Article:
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Amandla Stenberg serves as role model to young women by speaking out and social activism

Amandla Stenberg screenshot via YouTube

Amandla Stenberg screenshot via YouTube


Amandla Stenberg is a role model and example for many young women and girls on how to speak out about social issues. Stenberg might be a name you recognize right away for her role as “Rue” in The Hunger Games. Who knew she was so informed and could effectively speak for an entire community?

The Black cultural agenda has never been defined and spoken about as much or as widely until the social media revolution. Stenberg, 16, allows her voice and ideas to be shared on social media. Why did Stenberg voice her opinion? Black culture being stolen or borrowed for cool points but with no commitment to the very race that you borrow from, that is the issue addressed in Stenberg’s “Don’t Cash Crop on My Cornrows” YouTube video.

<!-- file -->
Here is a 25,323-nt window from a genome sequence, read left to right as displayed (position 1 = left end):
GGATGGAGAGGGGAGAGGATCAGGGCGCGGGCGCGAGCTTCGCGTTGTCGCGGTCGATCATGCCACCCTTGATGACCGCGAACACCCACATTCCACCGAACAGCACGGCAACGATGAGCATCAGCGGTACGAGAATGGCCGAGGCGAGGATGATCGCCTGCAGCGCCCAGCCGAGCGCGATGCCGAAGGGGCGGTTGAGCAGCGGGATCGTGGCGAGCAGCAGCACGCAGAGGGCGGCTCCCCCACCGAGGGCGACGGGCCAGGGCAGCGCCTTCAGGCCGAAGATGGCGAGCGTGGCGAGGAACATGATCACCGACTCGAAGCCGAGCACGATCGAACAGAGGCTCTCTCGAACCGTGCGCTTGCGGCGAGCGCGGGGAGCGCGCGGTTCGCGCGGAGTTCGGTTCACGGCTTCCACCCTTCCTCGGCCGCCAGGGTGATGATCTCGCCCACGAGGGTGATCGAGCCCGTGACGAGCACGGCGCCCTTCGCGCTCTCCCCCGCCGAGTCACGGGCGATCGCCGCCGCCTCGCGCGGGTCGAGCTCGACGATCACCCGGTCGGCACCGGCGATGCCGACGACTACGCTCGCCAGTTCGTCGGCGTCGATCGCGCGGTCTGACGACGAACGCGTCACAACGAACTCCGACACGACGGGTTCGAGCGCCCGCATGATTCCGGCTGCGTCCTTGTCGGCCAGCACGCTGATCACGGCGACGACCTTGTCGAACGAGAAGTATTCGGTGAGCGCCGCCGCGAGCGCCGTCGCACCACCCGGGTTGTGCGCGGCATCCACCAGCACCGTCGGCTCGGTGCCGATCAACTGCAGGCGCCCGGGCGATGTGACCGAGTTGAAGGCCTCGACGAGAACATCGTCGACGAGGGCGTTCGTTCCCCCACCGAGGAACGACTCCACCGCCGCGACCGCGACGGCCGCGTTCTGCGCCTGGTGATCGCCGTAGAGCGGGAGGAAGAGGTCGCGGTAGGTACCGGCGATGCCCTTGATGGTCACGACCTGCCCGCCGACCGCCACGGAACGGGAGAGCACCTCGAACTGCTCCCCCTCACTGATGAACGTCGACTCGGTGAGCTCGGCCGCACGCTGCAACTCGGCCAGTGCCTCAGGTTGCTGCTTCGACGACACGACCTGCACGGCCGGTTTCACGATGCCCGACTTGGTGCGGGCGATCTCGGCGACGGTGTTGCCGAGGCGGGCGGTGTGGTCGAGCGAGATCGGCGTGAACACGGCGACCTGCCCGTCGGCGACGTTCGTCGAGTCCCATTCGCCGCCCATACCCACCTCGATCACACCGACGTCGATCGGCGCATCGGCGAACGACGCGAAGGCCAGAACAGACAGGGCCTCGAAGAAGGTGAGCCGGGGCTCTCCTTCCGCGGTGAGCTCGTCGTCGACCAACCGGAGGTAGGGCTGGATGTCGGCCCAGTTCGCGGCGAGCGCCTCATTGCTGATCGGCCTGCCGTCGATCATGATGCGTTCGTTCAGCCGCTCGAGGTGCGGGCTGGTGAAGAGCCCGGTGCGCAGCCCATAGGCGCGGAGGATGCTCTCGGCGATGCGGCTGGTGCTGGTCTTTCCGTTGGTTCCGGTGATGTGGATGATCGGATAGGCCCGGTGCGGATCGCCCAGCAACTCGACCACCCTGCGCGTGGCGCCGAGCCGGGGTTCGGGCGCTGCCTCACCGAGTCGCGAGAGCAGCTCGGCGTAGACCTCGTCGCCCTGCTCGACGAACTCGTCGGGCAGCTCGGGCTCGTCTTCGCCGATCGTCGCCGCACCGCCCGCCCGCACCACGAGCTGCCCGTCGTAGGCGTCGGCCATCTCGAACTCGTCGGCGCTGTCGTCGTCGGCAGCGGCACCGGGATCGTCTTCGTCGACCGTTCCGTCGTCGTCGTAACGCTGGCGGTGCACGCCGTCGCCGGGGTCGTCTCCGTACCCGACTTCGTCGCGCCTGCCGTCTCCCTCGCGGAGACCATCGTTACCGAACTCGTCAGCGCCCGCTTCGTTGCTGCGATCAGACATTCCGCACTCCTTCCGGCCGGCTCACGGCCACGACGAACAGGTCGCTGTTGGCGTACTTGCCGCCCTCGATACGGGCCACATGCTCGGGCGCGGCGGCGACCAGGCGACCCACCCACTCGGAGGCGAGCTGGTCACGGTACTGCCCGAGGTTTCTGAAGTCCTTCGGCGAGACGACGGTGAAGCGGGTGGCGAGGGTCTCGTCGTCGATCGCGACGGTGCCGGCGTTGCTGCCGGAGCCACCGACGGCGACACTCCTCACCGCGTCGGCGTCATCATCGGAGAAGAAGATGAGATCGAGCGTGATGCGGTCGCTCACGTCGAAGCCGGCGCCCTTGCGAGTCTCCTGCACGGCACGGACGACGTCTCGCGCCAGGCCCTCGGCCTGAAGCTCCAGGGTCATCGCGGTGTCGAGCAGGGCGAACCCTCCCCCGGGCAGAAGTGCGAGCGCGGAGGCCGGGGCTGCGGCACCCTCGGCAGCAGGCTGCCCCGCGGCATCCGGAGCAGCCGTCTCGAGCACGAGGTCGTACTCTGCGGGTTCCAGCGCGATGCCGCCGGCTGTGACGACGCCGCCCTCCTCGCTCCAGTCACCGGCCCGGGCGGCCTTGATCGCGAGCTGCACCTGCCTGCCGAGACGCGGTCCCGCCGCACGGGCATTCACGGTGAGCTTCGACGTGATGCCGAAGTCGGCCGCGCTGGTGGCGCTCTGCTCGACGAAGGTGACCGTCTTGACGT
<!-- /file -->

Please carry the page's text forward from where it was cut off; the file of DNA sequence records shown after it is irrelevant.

Many White celebrities borrow cornrows and twerk moves as Stenberg shares, but are not committed to learning about Black culture, just gaining cool points for profit. Stenberg calls out her young adult peers in a way that is so refreshing.

Reserving cool points for celebrities who borrow from our culture might be the next Black movement. Stenberg, cheers to you and your team for showcasing why we can’t give up on the next generation of young Black people.

Is Stenberg channeling a civil right activist like Angela Davis? Is she hoisting our pain for others to see for humanity’s sake like Oprah Winfrey? Amandla Stenberg is still a teenager, so she did not include dating Black men as Kris Jenner, Kim Kardashian, Khloé Kardashian and Kylie Jenner have done, as part and parcel of cultural appropriation.



1 Comment

  1. Romeo on April 22, 2015 at 8:12 am

    This is an ignorant argument! So called cultural appropriations has been the basis for all the cultures from the beginning of human life here. And it moves in both directions as well! Black people are also appropriating the white culture because that is the assimilation process at work. Corn rows wasn’t enen created by Native Africans because the braided locks were first in Egypt and the Mediterranean. There is nothing that is not borrowed from an earlier culture. That girl should read more and speak less.